You can’t really escape your problems at home.
Mara Sánchez-Renero, El Cimarrón y su Fandango: Threshold, 2014. From Almanaque Fotografía’s exhibition, “Júpiter XL.”
Most summers for the past few years, I’ve worked in contracting. Sometimes it takes me places: usually the northwestern states or patches around the South. Last month, I spent a weekend shuttling around Wisconsin, where I didn’t see another person of color for about three days. But the morning before I flew back to New Orleans, I ran into a Nigerian lady tending bar in La Crosse. She was holding court at this diner decked out with WE WELCOME IMMIGRANTS! stickers. We were equally shocked to have found each other.
Flying into Belize City this month, on the other hand, damn near everyone was black or brown. I knew what most Americans know about the country, which is nothing. The plane touched down just beside the Western Highway, alongside the miles of marshland surrounding the city’s outskirts. The airport flanked a mostly dirt road, lined with signs calling for abstinence and grace.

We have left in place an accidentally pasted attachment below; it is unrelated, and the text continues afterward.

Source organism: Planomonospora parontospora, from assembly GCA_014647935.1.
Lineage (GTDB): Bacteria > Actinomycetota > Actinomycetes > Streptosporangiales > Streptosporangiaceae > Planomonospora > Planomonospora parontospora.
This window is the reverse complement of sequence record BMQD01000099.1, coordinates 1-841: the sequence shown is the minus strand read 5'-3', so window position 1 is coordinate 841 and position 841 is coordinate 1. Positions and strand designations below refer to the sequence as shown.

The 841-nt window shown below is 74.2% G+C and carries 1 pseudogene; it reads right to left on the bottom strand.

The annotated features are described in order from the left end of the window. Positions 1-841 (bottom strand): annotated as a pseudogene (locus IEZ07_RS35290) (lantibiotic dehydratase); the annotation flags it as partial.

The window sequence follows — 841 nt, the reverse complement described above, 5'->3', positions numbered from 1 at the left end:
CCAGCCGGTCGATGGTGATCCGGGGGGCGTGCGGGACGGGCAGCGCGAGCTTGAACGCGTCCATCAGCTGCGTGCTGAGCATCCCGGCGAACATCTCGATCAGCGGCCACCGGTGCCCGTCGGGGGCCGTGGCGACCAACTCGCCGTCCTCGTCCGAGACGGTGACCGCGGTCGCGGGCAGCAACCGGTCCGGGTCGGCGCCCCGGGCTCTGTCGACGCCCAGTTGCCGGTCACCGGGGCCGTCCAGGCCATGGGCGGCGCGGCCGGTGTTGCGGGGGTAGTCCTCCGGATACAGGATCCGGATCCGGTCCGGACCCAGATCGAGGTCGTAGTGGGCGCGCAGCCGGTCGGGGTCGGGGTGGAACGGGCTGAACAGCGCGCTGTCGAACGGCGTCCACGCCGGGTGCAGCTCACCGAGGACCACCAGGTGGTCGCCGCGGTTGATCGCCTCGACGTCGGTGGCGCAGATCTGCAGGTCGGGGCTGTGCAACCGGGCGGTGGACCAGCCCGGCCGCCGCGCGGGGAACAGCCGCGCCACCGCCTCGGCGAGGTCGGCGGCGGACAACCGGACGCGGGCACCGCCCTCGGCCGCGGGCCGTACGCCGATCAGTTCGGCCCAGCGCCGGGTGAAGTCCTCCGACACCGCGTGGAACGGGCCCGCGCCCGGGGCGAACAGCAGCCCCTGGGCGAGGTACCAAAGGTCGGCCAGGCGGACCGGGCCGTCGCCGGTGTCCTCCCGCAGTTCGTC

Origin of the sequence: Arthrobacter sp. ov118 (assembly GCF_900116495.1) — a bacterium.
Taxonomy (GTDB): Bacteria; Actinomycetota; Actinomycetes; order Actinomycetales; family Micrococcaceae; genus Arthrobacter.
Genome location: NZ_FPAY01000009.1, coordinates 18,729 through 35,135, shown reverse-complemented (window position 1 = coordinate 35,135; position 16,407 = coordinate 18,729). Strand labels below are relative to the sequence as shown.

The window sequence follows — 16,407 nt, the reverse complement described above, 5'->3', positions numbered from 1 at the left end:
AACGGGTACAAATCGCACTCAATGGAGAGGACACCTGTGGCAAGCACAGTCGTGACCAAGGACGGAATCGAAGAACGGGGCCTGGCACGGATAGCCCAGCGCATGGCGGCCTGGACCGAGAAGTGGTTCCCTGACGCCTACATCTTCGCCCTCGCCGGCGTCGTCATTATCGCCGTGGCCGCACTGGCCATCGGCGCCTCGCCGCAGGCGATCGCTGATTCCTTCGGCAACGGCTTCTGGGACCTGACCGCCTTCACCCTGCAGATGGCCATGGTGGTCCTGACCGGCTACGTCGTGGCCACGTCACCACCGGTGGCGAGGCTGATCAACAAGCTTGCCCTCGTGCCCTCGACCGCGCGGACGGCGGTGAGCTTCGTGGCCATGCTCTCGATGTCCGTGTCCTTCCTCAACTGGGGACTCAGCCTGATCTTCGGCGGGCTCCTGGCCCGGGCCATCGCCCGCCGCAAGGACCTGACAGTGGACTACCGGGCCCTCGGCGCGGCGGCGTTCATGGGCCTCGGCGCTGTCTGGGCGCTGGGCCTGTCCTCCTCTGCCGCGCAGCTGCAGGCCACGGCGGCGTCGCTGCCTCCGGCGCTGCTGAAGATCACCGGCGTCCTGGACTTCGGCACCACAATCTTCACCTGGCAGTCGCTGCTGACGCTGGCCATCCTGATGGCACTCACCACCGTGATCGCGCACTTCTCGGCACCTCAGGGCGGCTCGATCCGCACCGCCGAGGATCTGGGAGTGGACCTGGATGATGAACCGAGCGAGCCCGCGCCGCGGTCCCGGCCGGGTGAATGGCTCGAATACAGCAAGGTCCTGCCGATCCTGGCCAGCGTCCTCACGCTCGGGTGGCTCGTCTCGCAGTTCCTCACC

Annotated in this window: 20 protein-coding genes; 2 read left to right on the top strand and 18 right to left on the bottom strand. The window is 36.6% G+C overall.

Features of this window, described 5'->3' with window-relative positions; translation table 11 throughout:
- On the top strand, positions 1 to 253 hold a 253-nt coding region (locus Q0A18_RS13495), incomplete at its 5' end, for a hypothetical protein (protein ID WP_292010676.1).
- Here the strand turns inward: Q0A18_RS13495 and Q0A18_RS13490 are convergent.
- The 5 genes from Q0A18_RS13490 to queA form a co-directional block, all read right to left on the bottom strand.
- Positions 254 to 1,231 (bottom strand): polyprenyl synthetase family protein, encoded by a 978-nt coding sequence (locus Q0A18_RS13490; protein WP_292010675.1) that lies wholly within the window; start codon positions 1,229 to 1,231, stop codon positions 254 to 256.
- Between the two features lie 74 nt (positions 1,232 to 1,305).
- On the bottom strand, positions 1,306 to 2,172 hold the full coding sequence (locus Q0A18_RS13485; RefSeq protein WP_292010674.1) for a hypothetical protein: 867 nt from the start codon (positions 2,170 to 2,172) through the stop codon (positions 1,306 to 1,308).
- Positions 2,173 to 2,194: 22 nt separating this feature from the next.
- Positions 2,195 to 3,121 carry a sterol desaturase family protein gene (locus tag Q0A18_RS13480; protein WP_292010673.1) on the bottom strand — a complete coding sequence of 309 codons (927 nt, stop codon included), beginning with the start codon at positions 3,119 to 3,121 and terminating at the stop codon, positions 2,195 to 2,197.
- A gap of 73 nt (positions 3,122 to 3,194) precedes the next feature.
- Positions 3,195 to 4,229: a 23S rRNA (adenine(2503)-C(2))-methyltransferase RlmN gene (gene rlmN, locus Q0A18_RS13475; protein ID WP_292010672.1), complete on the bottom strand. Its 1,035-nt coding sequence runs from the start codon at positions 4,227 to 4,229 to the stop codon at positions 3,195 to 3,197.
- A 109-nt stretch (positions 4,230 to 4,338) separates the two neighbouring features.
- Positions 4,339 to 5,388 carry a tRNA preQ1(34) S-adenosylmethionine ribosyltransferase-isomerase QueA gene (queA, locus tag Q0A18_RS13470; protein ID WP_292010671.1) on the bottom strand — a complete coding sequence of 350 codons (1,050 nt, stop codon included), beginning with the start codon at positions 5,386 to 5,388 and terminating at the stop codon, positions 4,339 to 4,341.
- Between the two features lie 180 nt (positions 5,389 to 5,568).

Belize is predominantly English speaking. Nearly half of its population is multilingual, and many speak Kriol, the local patois. Most of the country remains undeveloped. Charles Portis called it a “beautiful blue map with hardly any roads to clutter it up,” and folks fly down from wherever to see the Mayan ruins scattered throughout the country. Or they’ll lounge around Caye Caulker. Or they’ll fuck around with the reefs strafing the Caribbean Sea. When the rental-car guy asked me which I was here for, I told him neither, and his eyebrows kick-flipped from his face.